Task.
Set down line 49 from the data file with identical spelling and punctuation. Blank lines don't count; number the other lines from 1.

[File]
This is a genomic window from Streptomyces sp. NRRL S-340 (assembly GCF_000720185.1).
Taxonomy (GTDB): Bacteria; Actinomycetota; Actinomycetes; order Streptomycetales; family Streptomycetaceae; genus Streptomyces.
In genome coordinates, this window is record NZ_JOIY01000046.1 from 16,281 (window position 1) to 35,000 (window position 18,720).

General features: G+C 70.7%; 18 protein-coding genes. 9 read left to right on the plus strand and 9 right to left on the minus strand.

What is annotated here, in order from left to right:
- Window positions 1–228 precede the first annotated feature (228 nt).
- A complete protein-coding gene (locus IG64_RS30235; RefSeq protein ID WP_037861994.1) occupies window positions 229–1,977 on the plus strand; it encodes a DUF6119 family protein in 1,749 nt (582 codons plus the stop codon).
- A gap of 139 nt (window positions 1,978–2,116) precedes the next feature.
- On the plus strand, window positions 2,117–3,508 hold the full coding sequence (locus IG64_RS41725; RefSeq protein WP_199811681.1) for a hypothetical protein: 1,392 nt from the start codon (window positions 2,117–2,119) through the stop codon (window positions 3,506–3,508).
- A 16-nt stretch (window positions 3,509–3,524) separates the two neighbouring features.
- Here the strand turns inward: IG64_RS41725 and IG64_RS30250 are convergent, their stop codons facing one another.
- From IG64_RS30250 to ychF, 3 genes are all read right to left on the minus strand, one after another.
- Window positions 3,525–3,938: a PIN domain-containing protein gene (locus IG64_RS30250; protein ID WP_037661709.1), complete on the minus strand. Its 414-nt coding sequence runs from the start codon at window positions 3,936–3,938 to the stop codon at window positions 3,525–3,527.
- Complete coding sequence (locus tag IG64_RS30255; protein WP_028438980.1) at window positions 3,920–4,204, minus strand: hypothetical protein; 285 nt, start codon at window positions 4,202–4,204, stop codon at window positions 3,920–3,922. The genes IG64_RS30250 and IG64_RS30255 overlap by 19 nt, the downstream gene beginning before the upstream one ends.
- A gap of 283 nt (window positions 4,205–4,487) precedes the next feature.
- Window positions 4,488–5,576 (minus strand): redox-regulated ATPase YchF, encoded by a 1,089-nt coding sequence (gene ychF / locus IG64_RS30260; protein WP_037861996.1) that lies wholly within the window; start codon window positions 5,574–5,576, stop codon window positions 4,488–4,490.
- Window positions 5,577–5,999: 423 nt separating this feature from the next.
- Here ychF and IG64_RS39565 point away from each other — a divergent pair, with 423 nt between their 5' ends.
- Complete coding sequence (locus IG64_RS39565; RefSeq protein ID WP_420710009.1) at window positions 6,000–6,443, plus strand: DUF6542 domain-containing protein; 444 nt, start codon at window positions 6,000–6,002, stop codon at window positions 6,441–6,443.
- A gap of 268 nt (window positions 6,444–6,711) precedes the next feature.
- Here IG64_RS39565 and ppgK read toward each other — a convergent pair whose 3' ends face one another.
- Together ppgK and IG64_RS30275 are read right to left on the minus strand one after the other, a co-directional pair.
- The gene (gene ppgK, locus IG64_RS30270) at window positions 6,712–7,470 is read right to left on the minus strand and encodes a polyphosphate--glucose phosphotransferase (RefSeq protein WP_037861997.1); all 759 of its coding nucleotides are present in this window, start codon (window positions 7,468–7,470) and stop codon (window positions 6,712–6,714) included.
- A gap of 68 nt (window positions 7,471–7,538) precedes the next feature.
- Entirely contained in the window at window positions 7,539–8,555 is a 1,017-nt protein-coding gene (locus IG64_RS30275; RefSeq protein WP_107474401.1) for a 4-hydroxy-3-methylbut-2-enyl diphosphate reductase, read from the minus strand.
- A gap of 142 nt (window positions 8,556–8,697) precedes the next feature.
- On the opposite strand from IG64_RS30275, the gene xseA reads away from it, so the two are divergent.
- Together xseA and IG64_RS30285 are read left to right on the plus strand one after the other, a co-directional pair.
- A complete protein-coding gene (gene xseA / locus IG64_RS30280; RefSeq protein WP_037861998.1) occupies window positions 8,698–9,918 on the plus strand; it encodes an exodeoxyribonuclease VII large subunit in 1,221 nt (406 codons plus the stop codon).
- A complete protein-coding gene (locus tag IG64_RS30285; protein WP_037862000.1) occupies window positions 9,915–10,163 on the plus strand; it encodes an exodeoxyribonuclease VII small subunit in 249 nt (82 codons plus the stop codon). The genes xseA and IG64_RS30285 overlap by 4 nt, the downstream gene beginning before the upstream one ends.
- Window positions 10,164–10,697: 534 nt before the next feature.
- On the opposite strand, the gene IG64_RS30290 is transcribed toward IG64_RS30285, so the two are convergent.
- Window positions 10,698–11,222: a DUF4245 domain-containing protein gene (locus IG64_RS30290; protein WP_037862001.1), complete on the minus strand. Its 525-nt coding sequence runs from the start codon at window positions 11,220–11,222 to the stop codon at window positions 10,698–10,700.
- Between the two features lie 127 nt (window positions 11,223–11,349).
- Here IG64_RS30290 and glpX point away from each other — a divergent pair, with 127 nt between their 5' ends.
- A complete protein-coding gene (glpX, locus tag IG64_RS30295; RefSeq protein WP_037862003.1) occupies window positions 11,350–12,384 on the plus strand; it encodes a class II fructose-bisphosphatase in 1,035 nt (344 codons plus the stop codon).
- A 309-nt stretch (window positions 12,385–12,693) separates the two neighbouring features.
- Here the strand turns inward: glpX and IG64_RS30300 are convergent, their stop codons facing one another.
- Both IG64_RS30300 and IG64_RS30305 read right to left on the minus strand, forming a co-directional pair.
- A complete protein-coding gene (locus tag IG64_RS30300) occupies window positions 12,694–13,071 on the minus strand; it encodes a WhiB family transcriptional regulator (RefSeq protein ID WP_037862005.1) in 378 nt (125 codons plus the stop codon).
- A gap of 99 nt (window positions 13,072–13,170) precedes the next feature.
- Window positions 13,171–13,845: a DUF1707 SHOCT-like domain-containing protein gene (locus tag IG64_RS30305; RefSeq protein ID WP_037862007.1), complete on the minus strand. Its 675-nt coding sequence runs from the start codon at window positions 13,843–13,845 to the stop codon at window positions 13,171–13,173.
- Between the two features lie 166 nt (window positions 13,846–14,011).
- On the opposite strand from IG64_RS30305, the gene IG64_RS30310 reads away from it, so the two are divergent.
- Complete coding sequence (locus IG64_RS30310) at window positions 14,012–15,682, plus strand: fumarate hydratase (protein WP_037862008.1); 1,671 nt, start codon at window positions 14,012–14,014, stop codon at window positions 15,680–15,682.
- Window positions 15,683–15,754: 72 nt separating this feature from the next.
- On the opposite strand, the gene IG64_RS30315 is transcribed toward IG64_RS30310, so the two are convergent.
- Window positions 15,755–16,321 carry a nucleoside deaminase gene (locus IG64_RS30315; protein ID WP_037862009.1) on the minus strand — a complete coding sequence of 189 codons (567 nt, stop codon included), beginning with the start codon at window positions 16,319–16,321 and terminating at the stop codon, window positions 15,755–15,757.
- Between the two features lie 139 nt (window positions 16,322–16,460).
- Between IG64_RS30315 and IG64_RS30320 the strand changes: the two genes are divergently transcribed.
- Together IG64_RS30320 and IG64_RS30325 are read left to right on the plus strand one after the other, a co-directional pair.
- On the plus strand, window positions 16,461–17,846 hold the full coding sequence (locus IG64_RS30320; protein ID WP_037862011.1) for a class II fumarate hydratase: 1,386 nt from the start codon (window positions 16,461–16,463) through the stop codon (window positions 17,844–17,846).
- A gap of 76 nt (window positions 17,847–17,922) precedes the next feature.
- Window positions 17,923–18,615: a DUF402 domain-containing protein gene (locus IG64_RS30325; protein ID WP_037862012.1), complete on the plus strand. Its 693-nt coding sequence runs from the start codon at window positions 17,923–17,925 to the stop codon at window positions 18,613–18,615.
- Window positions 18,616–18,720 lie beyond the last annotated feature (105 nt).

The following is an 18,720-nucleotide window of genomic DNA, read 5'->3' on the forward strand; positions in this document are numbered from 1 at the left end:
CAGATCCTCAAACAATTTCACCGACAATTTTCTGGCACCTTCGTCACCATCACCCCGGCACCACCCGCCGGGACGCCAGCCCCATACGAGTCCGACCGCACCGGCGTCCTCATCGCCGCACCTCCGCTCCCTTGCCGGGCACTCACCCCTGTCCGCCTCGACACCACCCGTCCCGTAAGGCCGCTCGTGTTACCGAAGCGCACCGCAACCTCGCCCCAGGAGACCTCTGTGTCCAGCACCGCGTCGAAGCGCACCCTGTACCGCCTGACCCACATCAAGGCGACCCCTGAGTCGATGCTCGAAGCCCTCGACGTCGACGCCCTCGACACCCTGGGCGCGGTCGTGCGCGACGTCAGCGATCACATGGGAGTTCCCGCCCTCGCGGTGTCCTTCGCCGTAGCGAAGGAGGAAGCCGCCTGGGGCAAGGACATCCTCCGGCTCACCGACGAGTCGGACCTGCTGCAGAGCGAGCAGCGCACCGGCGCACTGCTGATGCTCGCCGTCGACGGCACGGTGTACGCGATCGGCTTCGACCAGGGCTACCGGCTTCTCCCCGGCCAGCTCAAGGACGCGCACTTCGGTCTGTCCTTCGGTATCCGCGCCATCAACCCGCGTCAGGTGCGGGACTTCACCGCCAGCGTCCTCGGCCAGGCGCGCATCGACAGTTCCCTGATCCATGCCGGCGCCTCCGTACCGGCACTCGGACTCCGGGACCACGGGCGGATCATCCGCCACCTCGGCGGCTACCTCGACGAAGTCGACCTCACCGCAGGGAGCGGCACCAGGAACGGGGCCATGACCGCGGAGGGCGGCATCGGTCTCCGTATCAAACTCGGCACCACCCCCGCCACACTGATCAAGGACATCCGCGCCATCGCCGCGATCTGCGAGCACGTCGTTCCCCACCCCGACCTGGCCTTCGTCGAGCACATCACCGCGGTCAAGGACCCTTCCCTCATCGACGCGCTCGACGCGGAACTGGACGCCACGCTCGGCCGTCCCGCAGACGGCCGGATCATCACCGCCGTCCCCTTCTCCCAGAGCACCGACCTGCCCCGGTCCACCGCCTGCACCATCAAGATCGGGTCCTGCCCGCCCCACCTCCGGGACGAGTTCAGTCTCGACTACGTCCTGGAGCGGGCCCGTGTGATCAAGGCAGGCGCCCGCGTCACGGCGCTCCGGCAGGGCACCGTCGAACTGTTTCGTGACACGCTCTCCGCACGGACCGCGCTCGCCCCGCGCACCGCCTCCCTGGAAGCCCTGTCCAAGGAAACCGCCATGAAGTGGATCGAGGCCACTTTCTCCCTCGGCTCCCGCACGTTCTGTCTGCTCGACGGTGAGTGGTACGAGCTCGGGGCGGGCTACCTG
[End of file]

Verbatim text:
- Between the two features lie 139 nt (window positions 16,322–16,460).